Most OBs had Duple bodies, as did Laycocks' number 47, which they bought when a year old, from Kia Ora, of Morecambe, in 1949. The next bus marked a new departure, as it was fitted with a Perkins P6 diesel, or compression ignition (c.i.) engine. This unit had six cylinders, which developed 83 bhp at 2,400 rpm. Although noisier and slower, with much more vibration than a petrol engine, the diesel is far more economical to operate three of the WTBs in later life, when the coaches were relegated to bus duties. A second diesel-engined Bedford OB was delivered in 1951. After the war, Certificates of Fitness were refused to all Bedford OWBs which were not reduced in capacity from 32. As a result, both Laycocks' 44 and 45 were downseated to 31, with number 44 later becoming a 30-seater. These vehicles rapidly deteriorated in condition, their ungainly, square war-time lines detracting from the general appearance of the fleet. Number 45 was sold to W. Tetley of Leeds in January 1950, who in turn sold it to the R.A.S.C. in March 1951. They exported it to Egypt where it saw "action" in the 1956 Suez Crisis. 44 was also withdrawn in January 1950, but was deemed suitable for reconstruction. The Hull coach builders of Barnaby reequipped this vehicle with a Perkins P6 diesel engine and a 31-seat fully-fronted body, modifying the chassis to forward control by moving the driving position next to the engine at the same time. The resulting "new" bus was numbered 50 and registered LWT769 on its return to service in June 1952.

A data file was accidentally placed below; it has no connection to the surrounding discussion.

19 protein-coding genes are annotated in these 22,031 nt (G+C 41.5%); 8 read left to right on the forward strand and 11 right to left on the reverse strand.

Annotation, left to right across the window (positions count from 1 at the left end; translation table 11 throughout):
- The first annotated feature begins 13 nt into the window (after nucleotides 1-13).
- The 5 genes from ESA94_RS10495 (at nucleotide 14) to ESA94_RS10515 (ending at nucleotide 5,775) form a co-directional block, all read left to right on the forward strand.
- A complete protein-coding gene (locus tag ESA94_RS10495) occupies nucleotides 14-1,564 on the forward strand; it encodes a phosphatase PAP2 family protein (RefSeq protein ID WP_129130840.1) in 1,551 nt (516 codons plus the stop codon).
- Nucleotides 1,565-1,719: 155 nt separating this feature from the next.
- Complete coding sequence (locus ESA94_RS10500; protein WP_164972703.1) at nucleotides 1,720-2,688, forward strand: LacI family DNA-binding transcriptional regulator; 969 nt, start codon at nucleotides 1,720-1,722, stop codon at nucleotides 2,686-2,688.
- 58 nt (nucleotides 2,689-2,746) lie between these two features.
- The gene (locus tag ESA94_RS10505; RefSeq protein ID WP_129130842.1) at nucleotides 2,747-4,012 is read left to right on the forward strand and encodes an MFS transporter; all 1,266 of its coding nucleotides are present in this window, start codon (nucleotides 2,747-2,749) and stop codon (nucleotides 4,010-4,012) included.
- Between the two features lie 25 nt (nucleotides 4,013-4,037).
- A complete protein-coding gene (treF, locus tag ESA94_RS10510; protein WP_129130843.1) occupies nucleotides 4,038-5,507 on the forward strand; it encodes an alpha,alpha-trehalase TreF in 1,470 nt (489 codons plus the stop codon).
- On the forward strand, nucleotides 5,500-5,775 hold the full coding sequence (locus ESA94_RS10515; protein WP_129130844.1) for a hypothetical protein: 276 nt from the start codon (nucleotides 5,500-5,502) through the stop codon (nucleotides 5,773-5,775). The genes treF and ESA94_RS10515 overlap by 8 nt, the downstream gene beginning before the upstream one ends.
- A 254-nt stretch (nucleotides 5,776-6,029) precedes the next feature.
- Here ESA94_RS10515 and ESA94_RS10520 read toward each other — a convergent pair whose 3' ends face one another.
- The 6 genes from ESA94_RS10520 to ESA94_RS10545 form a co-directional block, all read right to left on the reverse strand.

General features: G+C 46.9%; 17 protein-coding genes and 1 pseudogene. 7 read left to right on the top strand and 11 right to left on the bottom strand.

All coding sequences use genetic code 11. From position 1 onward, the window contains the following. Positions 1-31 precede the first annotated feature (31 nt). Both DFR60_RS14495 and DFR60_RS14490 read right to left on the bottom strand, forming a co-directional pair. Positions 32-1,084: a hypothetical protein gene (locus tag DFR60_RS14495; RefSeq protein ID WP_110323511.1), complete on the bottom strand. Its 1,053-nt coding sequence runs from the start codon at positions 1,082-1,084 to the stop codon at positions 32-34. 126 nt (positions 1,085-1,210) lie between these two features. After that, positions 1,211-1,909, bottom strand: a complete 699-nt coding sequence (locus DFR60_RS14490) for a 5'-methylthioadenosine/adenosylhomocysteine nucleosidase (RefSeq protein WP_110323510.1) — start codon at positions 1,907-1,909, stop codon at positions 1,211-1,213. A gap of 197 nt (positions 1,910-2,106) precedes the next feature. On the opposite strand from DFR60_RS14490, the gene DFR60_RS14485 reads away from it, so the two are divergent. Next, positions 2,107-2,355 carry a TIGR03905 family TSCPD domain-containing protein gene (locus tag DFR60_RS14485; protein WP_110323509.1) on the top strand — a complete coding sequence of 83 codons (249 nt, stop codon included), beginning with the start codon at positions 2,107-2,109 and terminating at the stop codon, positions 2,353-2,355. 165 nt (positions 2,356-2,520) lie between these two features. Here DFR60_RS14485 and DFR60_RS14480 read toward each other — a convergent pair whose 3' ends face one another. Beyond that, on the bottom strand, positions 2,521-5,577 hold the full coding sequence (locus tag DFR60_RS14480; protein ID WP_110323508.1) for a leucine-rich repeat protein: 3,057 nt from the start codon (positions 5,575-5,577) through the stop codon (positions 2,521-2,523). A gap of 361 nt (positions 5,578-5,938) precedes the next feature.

In 1946, the Saturday timetable reverted to its pre-war 20-minute frequency but, in common with all other transport undertakings, the bitter Winter of 1947 caused much disruption on the Skipton-Barnoldswickservice. For two months, Marton Lane was almost continuously impassable and buses had to run through Thornton. One day, after a particularly severe blizzard, the Colne-Cross Hills road was blocked and traffic had to travel via Skipton. The last bus through from Barnoldswick left at 1.45 pm and didn't arrive back from Skipton until 7.45 pm - 6 hours to travel 24 miles! The bus, with chains attached to its wheels, had little difficulty, but the passage was hampered by heavy lorries in distress. In particular, a waggon and trailer, which stuck at the Tempest Arms, Elslack, proved immovable, causing long delays whilst a way round was cleared.